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French Toast: Is It Actually From France?

French Toast: Is It Actually From France?

And why French toast is called “pain perdu” in French

Do you enjoy freshly-made French toast drizzled in maple syrup? Have you ever wondered why this American breakfast staple is called French toast? Do the French even eat it? If so, why do they call it “pain perdu”? So many questions, with some surprising answers that shine a light on the French language and culture.

French toast - le pain perdu

Does French toast come from France?

The short answer is no. French toast is not a Gallic invention.

Like many early creations, we can thank ancient Rome for this delicious recipe. An AD 5th-century cookbook Apicius details how to make aliter dulcia (another sweet dish) with fried bread soaked in milk and eggs, then drizzled in honey.

Predictably, the Roman invention was a hit and has appeared in European cuisine ever since.

Sweet and savory variations appeared in medieval cookbooks across Europe, with imaginative names like ‘poor knights’ (Germany, England, and Nordic countries) and bundáskenyér (Hungarian for coated bread.)

In France, the ubiquitous preparation became known as pain perdu. The name means lost bread and was a prized recipe for reviving stale bread.

Origins of the name French toast

It is unclear when the name ‘pain perdu’ was coined.

In the 14th century, the famous royal chef Tallivent mentioned a recipe called tostées dorées. Yet, the name pain perdu first appears in 15th-century English texts, suggesting it was popular outside the king’s kitchen.

Fresh bread in France has changed little since Tallivent’s time. Baguettes are still made with only four ingredients, a requirement protected by the 1993 law, Décret Pain.

A lack of preservatives in bread has ensured pain perdu still has a place in French cuisine, even if eaten infrequently.

This brings us to the origins of the name ‘French toast,’ which is shrouded in myth.

One discredited legend claims it was named after a prolific baker, Joseph French. But the consensus is that French immigrants brought the recipe across the Atlantic, popularizing the dish in French-speaking regions like Louisana.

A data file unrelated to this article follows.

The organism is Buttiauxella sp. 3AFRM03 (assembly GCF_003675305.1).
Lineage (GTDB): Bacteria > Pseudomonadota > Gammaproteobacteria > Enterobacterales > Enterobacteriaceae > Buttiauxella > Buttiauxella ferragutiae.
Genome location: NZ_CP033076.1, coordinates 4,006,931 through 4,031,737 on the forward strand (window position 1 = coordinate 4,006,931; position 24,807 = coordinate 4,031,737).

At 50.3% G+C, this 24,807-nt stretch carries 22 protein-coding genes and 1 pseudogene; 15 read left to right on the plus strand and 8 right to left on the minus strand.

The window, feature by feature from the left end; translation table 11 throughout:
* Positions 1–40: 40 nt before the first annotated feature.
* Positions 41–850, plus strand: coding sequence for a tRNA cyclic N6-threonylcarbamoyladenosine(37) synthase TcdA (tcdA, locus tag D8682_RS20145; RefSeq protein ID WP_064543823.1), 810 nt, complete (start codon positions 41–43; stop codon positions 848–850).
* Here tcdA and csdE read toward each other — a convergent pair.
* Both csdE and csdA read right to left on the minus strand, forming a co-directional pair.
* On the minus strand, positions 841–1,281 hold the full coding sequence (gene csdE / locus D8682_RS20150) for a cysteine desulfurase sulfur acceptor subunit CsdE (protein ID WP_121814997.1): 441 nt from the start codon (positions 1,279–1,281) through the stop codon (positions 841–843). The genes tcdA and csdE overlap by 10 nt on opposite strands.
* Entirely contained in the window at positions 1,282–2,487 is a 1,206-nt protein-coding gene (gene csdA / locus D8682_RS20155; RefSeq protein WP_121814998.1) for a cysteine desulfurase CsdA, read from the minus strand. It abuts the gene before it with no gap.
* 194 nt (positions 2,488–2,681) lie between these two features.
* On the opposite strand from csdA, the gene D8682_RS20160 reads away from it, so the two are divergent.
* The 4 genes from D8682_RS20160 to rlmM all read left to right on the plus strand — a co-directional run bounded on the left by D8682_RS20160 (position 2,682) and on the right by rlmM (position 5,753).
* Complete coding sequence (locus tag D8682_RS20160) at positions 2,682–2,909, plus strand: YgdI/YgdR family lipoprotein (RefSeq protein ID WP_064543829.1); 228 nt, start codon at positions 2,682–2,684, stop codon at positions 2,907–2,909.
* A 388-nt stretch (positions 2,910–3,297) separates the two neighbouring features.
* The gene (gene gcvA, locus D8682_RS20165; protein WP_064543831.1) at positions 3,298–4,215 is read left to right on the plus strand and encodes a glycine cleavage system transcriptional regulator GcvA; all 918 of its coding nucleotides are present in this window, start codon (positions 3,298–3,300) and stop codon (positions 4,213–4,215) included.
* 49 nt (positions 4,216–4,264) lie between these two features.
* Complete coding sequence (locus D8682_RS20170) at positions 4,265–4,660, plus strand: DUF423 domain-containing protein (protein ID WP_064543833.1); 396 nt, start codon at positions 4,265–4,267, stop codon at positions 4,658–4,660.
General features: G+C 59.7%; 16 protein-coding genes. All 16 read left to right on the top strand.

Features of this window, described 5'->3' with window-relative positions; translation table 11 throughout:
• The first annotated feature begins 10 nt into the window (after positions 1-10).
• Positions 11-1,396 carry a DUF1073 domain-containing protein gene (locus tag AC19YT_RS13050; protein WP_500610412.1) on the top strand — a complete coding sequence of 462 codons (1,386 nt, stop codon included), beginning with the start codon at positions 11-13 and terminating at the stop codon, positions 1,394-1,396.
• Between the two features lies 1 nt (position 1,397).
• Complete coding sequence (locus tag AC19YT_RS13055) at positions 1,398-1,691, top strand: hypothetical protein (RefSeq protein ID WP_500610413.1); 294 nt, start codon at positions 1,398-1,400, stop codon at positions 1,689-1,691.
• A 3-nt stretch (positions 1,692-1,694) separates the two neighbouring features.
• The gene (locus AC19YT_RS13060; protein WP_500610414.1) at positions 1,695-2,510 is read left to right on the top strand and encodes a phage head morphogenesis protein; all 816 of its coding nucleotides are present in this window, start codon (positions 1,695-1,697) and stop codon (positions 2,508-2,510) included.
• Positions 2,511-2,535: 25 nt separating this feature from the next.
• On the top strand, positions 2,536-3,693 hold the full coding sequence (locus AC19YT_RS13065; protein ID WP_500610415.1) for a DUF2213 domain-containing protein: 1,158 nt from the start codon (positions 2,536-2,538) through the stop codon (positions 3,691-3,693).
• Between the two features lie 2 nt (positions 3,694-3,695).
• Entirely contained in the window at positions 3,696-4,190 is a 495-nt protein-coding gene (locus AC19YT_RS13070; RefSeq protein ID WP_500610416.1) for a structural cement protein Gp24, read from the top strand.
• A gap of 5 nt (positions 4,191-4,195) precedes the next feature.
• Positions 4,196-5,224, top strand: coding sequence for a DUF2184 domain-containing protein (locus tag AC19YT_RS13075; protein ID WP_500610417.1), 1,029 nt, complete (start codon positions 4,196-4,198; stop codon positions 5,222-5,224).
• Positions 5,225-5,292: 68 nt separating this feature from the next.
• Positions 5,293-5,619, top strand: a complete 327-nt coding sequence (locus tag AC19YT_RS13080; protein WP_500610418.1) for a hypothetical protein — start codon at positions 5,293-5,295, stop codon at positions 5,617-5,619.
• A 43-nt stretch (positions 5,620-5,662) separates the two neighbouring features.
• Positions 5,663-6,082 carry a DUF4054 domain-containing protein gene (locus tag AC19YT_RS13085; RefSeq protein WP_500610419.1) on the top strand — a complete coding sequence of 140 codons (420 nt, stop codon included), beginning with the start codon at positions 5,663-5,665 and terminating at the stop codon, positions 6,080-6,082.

French toast can be filed alongside English muffins, Belgian waffles, and French fries; European imports absorbed into American cuisine.

Pain perdu (French): Literally: "Lost bread"; Translation "French Toast"; French definition: Dessert made of bread or stale brioche dipped in milk and eggs, sweetened and fried.

Is Pain Perdu popular in France?

Although versions of French toast likely arrived in North America from multiple countries, the name suggests it was especially popular with French immigrants. After all, we don’t call it German toast.

Yet, pain perdu is not widely eaten in France today. Possibly because breakfast is an afterthought in France, where a slice of bread and jam washed down with a stiff coffee is considered a good start to the day.

How is pain perdu eaten in France?

When you encounter pain perdu in France, it is usually served as a dessert. Typical of France, numerous regional variations and names can be found.

Common synonyms include paindorée (golden bread) and dodines. The most perplexing is pain crotte, or bread droppings. Which doesn’t sound too bad until you realize that crotte usually refers to animal droppings.

Despite the limited popularity of pain perdu, there are myriad regional twists.

In Picardy, pain perdu is made with brioche and called gallopin. Gallopin is served in boulangeries and patisseries, often flavored with juniper or flaked almonds.

If you prefer something with a kick, several versions of pain perdu feature a touch of alcohol.

Pain perdu à la Normande is from Normandy and made with a cider-like liqueur called Pommeau de Normandie. Making good use of the region’s renowned orchards, the dish is typically served with apple jam.

In Anjou, pain perdu is sometimes made with orange-flavored triple-sec, like the local Cointreau or Combier. If you’re a fan of French toast, comparing apples and oranges has never been more enjoyable.

One item rarely served with pain perdu is maple syrup. You’ll need to ask for sirop d’érable, which may be available.

However, you won’t have much luck convincing a French kitchen to add sausages and bacon to the plate. Unless you find an American-themed diner, which can be found in unexpected locations across France.

How to pronounce pain perdu

If you find somewhere serving pain perdu, you may want to master the pronunciation.

According to experts, the best phonetic translations are pa~ pehr-dew or pahn pehrdoo.

But to make things even easier here is a short, light-hearted video to help you master the words like a local.

Both pain and perdu are handy French words to know. Especially pain, an emblem of French cuisine.

Hopefully, you’ll find fewer reasons to use the word perdu. Unless you’re hunting for French toast.

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Dan Forsythe

A politics and history graduate with a technical writing background and based in France, Dan writes amazing articles for all things French. An insatiable traveler, Dan has crisscrossed France, Europe, and beyond. When he’s not hiking or falling down historical rabbit holes, Dan sips tea and writes technical pieces or blog posts about travel, history, and life in his adopted home.

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